STRANDED INTELLECTS: Senator Feinstein's Plan to Put Ratepayers on the Hook for New Gas-Fired Power Plants to Avert Future Shortages Would Only Make Matters Worse With Future Mega-Bailouts for Consumers (January, 2004)
NEW STRANDED COSTS AVOIDED FOR NOW: California Regulators Limit Utility Power Contracts: Door Open for Community Choice, Green Power (January 22, 2004)
CPUC MUST MINIMIZE STRANDED COSTS FROM NEW UTILITY PROCUREMENT: Local Power Calls CPUC "Gatekeepers" Between Utility Procurement and Community Choice (January 9, 2004)
BANKRUPTCY BAILOUT AS STRANDED COSTS: Shameless California Regulators Approve PG&E "Shell Game" Bankruptcy Bailout, Promising "Rate Decrease" but also Higher Electric Bills (December 21, 2003)
NEW GAS PLANTS ARE "PLANNED" STRANDED COSTS: Natural Gas Prices Jump as California's Clueless Politicians Call for Construction of New Gas Power Plants to Avert New Energy Crisis, Portending Stranded Gas Costs When Expected Gas Spike Arrives (January, 2004)
In California, Cities Seek Alternative Power Providers, Fear Monopolies' Plans to Erect New Exit Fees With Long-Term Power Contracts (January, 2003)
WRITING ON THE WALL: Natural Gas Power Plants: The Next Bailout Scandal? (Oct 2002)
View A Petition Calling for Fair Exit Fees for Communities That Buy Power and Build Solar by clicking here. Print Sign and (April, 2002)
By Matthew C. Patrick, Executive Director, Self-Reliance
There is a campaign underway in the United States that may be efficiently compared to the recent federal bailout of the Savings and Loan industry. It is the effort of many electric utilities and holding companies to force billion dollar "stranded cost" concessions from the Federal Energy Regulatory Commission (FERC) and a number of state regulatory agencies. Rhode Island, California, and Pennsylvania, and other states have saddled their residents and businesses with billions in utility bill surcharges to pay off utility shareholders, with little public awareness, and many observers say that a nationwide bailout in the hundreds of billions is a political "done deal."
New methods of hiding these bailouts and creating the appearance of rate reductions have been innovated, such as the use of state infrastructure bonds in California and "securitization" in Pennsylvania, in effect taking money from our pockets as taxpayers in order to create the appearance of a "rate reduction" as ratepayers, all to amortize and hide the impact of a billion dollar ratepayer bailout of the power companies that will refinance nuclear power plants that would otherwise be shut down.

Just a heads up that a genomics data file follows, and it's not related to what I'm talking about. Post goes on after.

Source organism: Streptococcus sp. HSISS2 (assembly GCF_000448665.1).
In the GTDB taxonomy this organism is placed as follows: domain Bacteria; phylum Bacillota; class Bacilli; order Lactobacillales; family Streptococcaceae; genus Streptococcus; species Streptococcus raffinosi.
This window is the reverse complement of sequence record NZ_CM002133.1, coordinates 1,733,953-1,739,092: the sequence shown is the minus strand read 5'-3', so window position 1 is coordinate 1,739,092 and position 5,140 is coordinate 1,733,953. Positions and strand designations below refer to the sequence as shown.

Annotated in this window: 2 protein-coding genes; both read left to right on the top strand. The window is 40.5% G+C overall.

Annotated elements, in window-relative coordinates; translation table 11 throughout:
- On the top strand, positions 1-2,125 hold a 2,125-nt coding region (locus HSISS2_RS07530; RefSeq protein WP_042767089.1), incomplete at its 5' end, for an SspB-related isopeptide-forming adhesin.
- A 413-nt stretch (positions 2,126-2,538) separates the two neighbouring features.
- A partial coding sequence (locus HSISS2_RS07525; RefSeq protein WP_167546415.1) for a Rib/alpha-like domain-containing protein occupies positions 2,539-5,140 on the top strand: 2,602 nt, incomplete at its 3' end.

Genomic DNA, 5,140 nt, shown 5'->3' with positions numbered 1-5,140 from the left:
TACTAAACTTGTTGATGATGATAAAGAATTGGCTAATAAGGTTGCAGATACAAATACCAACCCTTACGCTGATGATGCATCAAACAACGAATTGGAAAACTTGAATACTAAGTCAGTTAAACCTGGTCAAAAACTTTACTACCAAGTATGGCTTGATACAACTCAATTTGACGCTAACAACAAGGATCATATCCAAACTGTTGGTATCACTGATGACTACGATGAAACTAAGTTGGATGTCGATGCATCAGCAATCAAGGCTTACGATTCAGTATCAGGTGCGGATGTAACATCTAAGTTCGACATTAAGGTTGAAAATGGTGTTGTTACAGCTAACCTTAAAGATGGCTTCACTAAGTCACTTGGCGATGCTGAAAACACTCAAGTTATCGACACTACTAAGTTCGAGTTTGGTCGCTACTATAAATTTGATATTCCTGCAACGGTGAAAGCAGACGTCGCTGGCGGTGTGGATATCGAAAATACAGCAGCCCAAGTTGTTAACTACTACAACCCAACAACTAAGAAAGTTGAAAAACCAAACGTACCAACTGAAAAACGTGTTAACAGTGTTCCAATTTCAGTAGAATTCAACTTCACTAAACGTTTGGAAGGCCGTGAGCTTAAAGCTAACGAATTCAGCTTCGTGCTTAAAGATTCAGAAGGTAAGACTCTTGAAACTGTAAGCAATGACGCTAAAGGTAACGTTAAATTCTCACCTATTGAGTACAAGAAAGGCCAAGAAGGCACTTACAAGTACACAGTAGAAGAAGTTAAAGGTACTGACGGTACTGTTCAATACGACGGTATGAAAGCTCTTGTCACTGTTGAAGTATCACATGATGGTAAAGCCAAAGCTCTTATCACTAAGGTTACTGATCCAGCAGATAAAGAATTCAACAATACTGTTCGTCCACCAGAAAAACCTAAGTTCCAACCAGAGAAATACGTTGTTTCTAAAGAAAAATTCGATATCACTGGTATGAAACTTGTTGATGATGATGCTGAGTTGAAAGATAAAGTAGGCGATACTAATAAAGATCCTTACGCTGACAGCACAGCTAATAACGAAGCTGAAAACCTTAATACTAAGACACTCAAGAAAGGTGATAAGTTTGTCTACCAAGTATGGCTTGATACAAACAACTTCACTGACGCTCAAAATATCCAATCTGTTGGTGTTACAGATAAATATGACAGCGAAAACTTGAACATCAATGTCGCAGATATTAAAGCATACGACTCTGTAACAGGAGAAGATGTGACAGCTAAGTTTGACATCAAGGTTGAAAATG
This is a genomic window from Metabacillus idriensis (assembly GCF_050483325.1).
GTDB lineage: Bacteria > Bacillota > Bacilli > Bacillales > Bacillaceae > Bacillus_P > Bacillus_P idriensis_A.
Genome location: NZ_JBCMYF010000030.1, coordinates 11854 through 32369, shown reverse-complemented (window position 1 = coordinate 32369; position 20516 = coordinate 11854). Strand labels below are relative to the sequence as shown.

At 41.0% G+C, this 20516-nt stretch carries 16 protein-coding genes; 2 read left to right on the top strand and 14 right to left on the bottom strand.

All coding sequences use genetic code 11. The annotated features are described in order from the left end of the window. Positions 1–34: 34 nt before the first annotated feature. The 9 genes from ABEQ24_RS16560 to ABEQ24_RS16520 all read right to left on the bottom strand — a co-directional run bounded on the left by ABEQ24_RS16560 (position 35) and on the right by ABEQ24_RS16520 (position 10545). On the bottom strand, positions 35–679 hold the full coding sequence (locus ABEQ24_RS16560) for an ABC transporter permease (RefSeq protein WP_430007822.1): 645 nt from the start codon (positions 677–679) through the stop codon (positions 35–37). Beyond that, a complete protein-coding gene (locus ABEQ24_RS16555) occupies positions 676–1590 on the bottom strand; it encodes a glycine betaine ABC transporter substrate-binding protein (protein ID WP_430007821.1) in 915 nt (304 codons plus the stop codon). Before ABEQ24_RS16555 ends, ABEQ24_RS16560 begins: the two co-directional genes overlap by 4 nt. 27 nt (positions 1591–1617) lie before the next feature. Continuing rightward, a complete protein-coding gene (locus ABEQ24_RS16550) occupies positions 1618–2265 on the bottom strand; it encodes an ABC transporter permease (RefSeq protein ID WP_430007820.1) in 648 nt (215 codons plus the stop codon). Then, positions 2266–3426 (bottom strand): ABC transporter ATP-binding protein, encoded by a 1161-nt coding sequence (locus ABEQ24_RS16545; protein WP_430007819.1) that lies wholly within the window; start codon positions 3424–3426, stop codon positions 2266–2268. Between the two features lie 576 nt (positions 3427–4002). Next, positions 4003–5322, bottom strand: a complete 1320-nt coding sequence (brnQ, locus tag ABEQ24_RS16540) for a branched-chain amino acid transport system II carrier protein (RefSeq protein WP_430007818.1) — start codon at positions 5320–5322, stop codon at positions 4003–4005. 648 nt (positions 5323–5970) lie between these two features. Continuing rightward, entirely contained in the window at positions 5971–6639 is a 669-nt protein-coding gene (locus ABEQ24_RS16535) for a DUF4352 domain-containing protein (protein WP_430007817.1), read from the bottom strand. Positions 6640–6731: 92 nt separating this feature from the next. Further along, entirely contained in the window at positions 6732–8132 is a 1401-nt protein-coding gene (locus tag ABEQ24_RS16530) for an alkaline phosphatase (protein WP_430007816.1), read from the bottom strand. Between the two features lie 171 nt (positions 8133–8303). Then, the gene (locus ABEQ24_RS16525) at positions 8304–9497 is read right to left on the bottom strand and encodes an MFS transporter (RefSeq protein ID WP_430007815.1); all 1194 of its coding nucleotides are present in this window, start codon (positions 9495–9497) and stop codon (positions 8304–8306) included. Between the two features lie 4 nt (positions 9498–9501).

What this will mean for average people is that we will be forced to pay our utilities an extra monthly surcharge for any of their power plants or other facilities that are too inefficient to compete in a deregulated industry. Threatened with decades of lawsuits by utility owners, the FERC and many state regulatory commissions appear willing to bail out these companies at our expense.
If successful, the winners of this campaign will be electric holding companies, power plant developers, and MCI-style "customer aggregators" that corral consumers left stranded by deregulation, skimming the transaction margins for profit. The losers will be local governments, businesses of every size, and every American that uses electricity at home.
Under its current course, electric restructuring will further gut local governments by stripping them of historic franchising powers in the name of "customer choice." While "deregulated" electric utilities are allowed to retain their monopolies over our local electric distribution systems, local communities and their governments will be statutorily deprived of their century-old jurisdiction over the use of those systems, de-funded, and tagged with a non-bypassable, billion dollar"stranded cost" surcharge attached to every American's electricity bill into the 21st century. At its current trajectory, "electric restructuring" is no less than a corporate takeover of local democratic authorities under the auspices of "customer choice."
"Stranded Costs Recovery" has been the bottom line for electric utilities since the beginning of the restructuring debate. In the face of utility threats to file lawsuits and delay restructuring, the Federal Energy Regulatory Commission (FERC) and many state regulators have already conceded utility demands that the American public pay for all their uncompetitive power plants and infrastructure.
While the public is only marginally aware of the bailouts in progress, the U.S. Utility Industry estimates that it will reach $300 billion as a result of deregulating the industry, compared with the $500 billion billed to American citizens in the bailout of the Savings and Loan Industry. Some observers say the stranded cost bailout could be even higher in the final analysis.
There is a movement afoot to fight the stranded cost bailout of this industry. Citizens Against the Utility Tax (CUT) has recently formed in California to repeal AB1890's $28 billion bailout. In Washington, D.C., a politically diverse coalition called "Stop the Bailout" has formed, including a broad array of organizations, including the Heritage Foundation and the U.S. Public Interest Group. For more information, call 510 451 1727.
Articles and Images Copyright (c) 1996, 1997, 1998 by the American Local Power Project.